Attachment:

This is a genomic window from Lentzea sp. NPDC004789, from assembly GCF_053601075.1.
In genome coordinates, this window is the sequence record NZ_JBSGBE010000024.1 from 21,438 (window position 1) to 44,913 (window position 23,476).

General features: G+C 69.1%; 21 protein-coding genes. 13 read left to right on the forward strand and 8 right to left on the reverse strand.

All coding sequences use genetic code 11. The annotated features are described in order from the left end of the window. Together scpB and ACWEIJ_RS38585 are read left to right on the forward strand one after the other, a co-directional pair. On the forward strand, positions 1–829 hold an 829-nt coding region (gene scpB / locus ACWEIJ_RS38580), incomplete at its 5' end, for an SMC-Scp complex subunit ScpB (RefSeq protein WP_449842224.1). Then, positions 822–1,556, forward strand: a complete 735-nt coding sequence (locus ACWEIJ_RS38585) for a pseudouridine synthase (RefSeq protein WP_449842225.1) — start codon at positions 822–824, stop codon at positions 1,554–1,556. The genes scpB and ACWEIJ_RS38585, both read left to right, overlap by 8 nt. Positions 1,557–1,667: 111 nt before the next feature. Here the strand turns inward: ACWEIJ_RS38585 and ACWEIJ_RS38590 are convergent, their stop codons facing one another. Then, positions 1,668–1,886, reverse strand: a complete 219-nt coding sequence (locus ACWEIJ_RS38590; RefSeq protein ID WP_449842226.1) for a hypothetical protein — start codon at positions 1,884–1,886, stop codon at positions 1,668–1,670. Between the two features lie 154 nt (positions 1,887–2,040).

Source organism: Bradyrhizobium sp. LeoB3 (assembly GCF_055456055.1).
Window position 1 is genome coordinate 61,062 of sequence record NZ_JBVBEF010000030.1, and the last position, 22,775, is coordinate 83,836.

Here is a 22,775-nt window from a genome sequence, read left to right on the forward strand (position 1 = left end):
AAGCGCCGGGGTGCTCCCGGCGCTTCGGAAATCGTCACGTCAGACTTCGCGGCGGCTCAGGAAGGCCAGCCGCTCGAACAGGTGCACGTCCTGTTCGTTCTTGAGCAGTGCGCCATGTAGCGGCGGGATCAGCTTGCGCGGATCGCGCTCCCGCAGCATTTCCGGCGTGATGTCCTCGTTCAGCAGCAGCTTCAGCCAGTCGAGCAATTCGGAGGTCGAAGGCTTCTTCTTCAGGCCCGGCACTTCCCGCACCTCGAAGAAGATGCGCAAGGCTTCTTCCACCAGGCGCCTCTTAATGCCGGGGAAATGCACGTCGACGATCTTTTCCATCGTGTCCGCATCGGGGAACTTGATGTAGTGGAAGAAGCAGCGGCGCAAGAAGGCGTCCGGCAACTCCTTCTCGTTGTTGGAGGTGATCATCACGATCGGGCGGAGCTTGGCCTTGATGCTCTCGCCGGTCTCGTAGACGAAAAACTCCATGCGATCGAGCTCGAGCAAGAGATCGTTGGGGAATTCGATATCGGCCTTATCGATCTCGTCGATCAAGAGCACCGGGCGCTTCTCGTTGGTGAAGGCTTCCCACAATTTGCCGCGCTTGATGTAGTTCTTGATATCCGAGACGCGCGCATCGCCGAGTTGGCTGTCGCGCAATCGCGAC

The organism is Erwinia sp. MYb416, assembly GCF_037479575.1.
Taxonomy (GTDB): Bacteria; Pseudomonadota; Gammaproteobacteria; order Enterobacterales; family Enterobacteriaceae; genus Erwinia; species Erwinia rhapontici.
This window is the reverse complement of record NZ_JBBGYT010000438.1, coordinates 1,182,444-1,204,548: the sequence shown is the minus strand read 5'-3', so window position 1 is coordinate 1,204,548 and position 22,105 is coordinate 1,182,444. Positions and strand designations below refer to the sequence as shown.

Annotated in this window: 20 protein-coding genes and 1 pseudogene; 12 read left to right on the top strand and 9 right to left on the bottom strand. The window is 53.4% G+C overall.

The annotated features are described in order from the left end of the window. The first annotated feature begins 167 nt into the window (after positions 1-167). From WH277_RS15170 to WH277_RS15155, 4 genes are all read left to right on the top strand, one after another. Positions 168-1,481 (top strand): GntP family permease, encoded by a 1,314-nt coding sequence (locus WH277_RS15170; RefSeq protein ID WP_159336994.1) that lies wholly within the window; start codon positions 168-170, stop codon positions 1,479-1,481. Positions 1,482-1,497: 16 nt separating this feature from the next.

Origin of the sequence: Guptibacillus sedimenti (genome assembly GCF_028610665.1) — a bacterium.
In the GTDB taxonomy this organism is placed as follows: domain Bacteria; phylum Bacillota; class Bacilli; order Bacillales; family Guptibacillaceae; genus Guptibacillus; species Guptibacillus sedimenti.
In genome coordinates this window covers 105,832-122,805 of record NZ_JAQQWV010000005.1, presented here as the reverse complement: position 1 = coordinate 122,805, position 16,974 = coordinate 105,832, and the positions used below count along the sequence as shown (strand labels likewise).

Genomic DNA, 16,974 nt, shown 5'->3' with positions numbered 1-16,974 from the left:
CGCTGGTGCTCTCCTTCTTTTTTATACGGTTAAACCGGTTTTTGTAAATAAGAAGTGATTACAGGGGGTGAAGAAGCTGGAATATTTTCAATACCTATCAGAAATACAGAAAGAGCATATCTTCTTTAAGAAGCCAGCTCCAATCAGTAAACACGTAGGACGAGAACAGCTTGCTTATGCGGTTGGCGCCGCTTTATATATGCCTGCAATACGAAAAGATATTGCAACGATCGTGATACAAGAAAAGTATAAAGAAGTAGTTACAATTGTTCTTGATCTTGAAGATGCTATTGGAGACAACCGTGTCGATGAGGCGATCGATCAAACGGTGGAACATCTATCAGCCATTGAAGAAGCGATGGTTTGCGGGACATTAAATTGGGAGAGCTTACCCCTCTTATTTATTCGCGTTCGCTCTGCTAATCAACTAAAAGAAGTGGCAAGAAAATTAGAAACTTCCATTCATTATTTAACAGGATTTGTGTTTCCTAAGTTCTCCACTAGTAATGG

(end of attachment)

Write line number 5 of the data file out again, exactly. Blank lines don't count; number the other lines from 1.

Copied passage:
Source organism: Bradyrhizobium sp. LeoB3 (assembly GCF_055456055.1).